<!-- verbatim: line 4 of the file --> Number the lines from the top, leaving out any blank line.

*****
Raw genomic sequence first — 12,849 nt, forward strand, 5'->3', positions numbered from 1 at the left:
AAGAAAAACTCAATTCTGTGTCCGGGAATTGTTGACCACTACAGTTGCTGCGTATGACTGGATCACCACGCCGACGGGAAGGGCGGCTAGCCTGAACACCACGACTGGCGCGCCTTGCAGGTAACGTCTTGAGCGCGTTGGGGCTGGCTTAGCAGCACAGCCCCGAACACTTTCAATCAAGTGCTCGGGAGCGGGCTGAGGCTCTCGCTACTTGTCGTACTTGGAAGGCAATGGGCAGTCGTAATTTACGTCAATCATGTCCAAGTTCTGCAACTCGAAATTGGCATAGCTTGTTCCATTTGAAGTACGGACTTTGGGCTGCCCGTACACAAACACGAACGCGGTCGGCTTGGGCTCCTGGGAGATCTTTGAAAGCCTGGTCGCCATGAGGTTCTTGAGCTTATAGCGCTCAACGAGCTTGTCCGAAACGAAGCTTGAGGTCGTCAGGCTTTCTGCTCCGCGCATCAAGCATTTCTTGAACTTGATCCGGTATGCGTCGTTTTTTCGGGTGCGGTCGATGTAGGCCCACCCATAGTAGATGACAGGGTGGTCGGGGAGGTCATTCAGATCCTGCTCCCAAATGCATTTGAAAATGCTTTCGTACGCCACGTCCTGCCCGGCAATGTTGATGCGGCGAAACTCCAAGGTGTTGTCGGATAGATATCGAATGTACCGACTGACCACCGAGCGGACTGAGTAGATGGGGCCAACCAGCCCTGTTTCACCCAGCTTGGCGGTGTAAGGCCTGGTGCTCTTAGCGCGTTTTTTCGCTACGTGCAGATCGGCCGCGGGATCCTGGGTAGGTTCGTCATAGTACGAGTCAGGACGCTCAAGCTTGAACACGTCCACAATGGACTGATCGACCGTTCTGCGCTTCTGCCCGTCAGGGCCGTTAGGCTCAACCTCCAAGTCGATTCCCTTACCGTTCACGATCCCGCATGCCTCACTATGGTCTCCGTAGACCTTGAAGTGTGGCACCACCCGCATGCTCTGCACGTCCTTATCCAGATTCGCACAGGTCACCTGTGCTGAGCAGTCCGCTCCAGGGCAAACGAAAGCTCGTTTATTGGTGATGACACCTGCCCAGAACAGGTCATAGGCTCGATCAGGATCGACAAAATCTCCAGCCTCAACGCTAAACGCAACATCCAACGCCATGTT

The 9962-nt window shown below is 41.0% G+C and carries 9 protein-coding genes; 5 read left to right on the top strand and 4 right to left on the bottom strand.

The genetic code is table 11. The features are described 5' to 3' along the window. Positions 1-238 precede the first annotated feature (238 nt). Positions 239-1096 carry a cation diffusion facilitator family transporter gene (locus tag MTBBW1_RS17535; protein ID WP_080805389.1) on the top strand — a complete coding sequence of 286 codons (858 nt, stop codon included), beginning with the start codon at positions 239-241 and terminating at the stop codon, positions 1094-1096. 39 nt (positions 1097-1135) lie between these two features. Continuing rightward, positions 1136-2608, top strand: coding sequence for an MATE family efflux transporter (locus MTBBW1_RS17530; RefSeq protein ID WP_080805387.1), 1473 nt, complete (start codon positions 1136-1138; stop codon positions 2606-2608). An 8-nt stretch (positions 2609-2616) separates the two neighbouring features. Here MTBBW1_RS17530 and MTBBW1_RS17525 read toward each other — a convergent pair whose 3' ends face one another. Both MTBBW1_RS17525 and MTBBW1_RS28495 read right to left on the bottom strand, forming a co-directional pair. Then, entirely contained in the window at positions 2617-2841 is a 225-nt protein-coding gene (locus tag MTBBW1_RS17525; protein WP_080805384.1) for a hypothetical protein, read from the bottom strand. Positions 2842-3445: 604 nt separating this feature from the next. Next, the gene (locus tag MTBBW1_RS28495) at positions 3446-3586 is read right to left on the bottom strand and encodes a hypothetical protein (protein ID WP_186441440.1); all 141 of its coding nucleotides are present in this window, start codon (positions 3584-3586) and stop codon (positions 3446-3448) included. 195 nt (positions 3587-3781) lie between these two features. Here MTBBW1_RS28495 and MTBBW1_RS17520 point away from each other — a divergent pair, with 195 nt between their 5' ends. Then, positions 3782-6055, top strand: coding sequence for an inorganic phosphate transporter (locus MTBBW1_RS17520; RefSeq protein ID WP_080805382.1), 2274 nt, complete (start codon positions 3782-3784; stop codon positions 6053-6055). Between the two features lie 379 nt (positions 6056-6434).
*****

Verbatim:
The genetic code is table 11. The features are described 5' to 3' along the window. Positions 1-238 precede the first annotated feature (238 nt). Positions 239-1096 carry a cation diffusion facilitator family transporter gene (locus tag MTBBW1_RS17535; protein ID WP_080805389.1) on the top strand — a complete coding sequence of 286 codons (858 nt, stop codon included), beginning with the start codon at positions 239-241 and terminating at the stop codon, positions 1094-1096. 39 nt (positions 1097-1135) lie between these two features. Continuing rightward, positions 1136-2608, top strand: coding sequence for an MATE family efflux transporter (locus MTBBW1_RS17530; RefSeq protein ID WP_080805387.1), 1473 nt, complete (start codon positions 1136-1138; stop codon positions 2606-2608). An 8-nt stretch (positions 2609-2616) separates the two neighbouring features. Here MTBBW1_RS17530 and MTBBW1_RS17525 read toward each other — a convergent pair whose 3' ends face one another. Both MTBBW1_RS17525 and MTBBW1_RS28495 read right to left on the bottom strand, forming a co-directional pair. Then, entirely contained in the window at positions 2617-2841 is a 225-nt protein-coding gene (locus tag MTBBW1_RS17525; protein WP_080805384.1) for a hypothetical protein, read from the bottom strand. Positions 2842-3445: 604 nt separating this feature from the next. Next, the gene (locus tag MTBBW1_RS28495) at positions 3446-3586 is read right to left on the bottom strand and encodes a hypothetical protein (protein ID WP_186441440.1); all 141 of its coding nucleotides are present in this window, start codon (positions 3584-3586) and stop codon (positions 3446-3448) included. 195 nt (positions 3587-3781) lie between these two features. Here MTBBW1_RS28495 and MTBBW1_RS17520 point away from each other — a divergent pair, with 195 nt between their 5' ends. Then, positions 3782-6055, top strand: coding sequence for an inorganic phosphate transporter (locus MTBBW1_RS17520; RefSeq protein ID WP_080805382.1), 2274 nt, complete (start codon positions 3782-3784; stop codon positions 6053-6055). Between the two features lie 379 nt (positions 6056-6434).